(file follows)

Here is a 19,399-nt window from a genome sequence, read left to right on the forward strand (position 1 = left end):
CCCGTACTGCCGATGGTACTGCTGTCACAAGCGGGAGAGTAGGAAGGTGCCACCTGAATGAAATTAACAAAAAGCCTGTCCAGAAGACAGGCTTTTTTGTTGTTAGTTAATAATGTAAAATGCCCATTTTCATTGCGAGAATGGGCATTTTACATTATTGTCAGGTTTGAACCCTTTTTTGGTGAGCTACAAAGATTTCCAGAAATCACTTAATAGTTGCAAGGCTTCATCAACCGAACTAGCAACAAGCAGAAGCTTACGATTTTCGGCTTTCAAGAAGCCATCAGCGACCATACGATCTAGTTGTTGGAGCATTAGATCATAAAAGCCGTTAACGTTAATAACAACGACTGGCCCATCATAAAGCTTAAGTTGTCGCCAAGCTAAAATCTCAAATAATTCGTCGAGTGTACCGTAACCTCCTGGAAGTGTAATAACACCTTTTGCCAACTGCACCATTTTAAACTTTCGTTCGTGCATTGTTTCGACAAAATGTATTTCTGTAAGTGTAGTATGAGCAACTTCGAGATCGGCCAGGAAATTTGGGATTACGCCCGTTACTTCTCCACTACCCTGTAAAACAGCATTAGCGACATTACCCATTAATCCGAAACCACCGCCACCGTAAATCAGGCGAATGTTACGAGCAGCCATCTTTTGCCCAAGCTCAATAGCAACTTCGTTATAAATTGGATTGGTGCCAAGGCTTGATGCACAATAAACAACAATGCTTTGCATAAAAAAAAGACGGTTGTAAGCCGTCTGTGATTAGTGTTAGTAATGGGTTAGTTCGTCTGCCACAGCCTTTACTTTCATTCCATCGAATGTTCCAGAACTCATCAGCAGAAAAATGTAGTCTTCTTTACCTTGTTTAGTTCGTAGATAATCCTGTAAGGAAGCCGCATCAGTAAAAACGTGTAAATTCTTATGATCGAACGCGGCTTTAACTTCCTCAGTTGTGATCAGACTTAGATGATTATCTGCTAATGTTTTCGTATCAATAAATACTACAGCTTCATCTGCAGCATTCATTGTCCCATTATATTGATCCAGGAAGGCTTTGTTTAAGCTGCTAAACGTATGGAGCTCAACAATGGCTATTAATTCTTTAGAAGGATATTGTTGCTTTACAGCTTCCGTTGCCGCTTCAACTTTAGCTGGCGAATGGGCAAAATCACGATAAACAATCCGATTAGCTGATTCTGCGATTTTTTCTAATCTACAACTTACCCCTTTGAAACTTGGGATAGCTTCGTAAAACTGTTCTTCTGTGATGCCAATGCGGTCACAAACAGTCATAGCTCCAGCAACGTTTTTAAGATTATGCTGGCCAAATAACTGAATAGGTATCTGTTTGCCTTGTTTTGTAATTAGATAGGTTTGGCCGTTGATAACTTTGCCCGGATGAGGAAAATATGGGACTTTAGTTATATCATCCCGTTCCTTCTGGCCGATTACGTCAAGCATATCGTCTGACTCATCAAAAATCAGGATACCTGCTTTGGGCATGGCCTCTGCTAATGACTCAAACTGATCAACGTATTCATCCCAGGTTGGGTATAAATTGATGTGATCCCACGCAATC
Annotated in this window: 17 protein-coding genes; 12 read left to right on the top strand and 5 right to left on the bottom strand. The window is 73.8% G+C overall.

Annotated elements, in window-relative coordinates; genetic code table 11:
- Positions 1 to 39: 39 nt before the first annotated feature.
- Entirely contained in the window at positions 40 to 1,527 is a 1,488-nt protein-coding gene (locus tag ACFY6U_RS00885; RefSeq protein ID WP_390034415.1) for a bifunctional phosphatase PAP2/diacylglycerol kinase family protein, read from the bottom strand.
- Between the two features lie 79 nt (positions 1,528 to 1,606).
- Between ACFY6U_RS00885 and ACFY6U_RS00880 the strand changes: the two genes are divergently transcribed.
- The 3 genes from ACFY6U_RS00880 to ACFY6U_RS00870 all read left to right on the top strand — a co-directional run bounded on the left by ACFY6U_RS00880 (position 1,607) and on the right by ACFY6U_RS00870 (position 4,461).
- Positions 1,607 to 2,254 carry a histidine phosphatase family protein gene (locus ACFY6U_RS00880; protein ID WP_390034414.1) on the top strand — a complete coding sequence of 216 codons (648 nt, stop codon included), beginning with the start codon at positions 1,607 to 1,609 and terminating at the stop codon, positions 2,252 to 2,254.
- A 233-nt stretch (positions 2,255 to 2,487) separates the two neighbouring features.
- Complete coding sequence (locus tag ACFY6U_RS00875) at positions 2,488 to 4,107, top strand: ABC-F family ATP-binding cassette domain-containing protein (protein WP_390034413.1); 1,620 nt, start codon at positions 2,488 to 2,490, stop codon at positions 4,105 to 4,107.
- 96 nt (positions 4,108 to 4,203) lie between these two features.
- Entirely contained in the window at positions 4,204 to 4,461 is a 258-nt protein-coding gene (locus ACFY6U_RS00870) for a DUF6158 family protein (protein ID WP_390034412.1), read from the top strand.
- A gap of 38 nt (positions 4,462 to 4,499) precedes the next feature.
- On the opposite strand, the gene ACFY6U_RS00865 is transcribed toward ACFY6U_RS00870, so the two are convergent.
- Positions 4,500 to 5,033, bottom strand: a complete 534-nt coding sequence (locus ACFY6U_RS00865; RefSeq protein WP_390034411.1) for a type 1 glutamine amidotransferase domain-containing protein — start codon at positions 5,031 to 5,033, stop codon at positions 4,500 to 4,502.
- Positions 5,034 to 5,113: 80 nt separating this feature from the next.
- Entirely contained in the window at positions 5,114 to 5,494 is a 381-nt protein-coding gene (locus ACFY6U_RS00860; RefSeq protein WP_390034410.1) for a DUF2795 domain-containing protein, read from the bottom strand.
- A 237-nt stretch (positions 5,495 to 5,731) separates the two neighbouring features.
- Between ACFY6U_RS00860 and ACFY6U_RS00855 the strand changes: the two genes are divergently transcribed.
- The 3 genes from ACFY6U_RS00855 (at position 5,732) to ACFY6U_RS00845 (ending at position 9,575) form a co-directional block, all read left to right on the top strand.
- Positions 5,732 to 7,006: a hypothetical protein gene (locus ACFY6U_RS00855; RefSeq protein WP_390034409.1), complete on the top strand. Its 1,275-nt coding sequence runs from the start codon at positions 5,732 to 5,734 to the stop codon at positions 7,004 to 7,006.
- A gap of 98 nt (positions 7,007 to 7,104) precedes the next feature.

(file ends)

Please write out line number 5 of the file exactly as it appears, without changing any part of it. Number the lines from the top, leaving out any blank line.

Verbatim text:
- Positions 1 to 39: 39 nt before the first annotated feature.